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Cooperation with the police: the incentives do not work

On July 9th Scott Gehlbach and Lauren MacCarthy presented their paper "Cooperating with the State: Evidence from Survey Experiments on Policing" at an ICSID seminar.

On July 9th Scott Gehlbach and Lauren MacCarthy presented their paper "Cooperating with the State: Evidence from Survey Experiments on Policing" at an ICSID seminar.

The presentation was based on preliminary results of ICSID research of Russian police reform. In November 2011, commissioned by the ISCID, WCIOM conducted a survey among Moscow residents, which included  "experimental" questions - that is, the questions which are randomly distributed between the respondents so that the comparison of responses to different versions of the same question make it possible to draw conclusions about the unobservable preferences. This methodology is used to study "sensitive" issues - in those cases where direct questioning may distort the results. In this study such questions concerned, particularly, willingness to cooperate with the police.

Public cooperation with the police in reporting and investigating crimes is one of the key and basic forms of cooperation with the state. Study of this issue can add to the theoretical debate about which factors determine the desire of citizens to cooperate with the state.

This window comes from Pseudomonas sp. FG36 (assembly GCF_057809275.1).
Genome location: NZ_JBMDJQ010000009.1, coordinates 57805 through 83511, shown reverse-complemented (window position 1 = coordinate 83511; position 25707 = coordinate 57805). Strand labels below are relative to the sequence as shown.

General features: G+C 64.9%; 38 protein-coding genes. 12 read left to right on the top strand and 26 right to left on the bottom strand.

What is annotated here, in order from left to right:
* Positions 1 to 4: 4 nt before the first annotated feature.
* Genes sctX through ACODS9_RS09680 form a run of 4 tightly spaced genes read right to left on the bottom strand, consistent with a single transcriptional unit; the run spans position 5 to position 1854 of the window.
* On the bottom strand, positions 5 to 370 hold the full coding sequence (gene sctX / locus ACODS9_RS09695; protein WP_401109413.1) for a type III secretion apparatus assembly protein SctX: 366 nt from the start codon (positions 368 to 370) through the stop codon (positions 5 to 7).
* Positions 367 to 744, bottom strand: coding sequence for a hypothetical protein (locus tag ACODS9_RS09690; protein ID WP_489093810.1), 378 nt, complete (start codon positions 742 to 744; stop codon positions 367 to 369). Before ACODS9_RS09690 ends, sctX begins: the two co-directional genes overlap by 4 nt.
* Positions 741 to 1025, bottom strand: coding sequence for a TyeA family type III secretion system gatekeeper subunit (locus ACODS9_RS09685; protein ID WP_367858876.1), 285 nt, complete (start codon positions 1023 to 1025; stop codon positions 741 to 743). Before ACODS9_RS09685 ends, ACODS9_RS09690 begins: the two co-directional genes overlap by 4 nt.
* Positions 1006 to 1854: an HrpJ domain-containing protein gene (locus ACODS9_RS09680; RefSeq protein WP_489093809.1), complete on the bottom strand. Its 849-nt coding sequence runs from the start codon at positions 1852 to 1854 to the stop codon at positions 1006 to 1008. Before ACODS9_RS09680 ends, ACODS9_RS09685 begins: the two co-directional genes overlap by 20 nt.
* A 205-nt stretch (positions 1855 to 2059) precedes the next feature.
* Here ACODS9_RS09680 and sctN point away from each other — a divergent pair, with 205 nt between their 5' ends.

The paper proposes a theoretical scheme, including citizens' choice concerning collaboration with the police. The authors identify several factors that influence willingness to report a crime to the police: the nature of the crime (the severity of the crime and the identity of the criminal), the benefits of cooperation (personal profit from  solving
this crime, the subjective benefit of the fact of cooperation), costs of cooperation. It is shown in research that only the severity of the crime (theft - or a violent crime), and the identity of the criminal (an ordinary citizen - or law enforcement official) significantly predicted desire of hypothetical witness to report the crime to the police. Witness rather report on a serious offense than a petty theft. And a person is less likely to report a crime committed by a police officer in front of him.

This means, in particular, that all attempts to promote cooperation with the police will not have the desired effect. Material rewards to those who reported a crime, as well as considerations of civic duty - all this will not increase the number of people willing to report an offense they have witnessed.

On the other hand, it should be noted that in general, respondents demonstrated a relatively high propensity to report an offense if it is committed in their presence.